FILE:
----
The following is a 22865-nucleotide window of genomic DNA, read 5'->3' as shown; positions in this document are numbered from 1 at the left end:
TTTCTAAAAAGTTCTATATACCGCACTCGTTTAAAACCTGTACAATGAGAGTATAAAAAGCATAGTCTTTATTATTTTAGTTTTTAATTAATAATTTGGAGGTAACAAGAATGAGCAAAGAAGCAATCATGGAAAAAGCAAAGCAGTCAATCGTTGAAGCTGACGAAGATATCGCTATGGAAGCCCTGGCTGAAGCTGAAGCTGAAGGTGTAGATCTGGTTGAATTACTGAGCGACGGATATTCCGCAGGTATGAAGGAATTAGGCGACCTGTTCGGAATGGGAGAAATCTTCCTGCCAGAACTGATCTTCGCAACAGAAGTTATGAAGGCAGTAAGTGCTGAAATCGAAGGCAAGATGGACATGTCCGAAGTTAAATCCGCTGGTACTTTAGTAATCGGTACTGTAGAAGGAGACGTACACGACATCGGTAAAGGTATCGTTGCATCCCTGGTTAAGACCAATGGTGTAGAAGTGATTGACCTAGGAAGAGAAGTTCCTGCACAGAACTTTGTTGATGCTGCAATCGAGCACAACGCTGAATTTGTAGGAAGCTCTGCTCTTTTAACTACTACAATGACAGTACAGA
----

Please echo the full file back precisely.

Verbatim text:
The following is a 22865-nucleotide window of genomic DNA, read 5'->3' as shown; positions in this document are numbered from 1 at the left end:
TTTCTAAAAAGTTCTATATACCGCACTCGTTTAAAACCTGTACAATGAGAGTATAAAAAGCATAGTCTTTATTATTTTAGTTTTTAATTAATAATTTGGAGGTAACAAGAATGAGCAAAGAAGCAATCATGGAAAAAGCAAAGCAGTCAATCGTTGAAGCTGACGAAGATATCGCTATGGAAGCCCTGGCTGAAGCTGAAGCTGAAGGTGTAGATCTGGTTGAATTACTGAGCGACGGATATTCCGCAGGTATGAAGGAATTAGGCGACCTGTTCGGAATGGGAGAAATCTTCCTGCCAGAACTGATCTTCGCAACAGAAGTTATGAAGGCAGTAAGTGCTGAAATCGAAGGCAAGATGGACATGTCCGAAGTTAAATCCGCTGGTACTTTAGTAATCGGTACTGTAGAAGGAGACGTACACGACATCGGTAAAGGTATCGTTGCATCCCTGGTTAAGACCAATGGTGTAGAAGTGATTGACCTAGGAAGAGAAGTTCCTGCACAGAACTTTGTTGATGCTGCAATCGAGCACAACGCTGAATTTGTAGGAAGCTCTGCTCTTTTAACTACTACAATGACAGTACAGA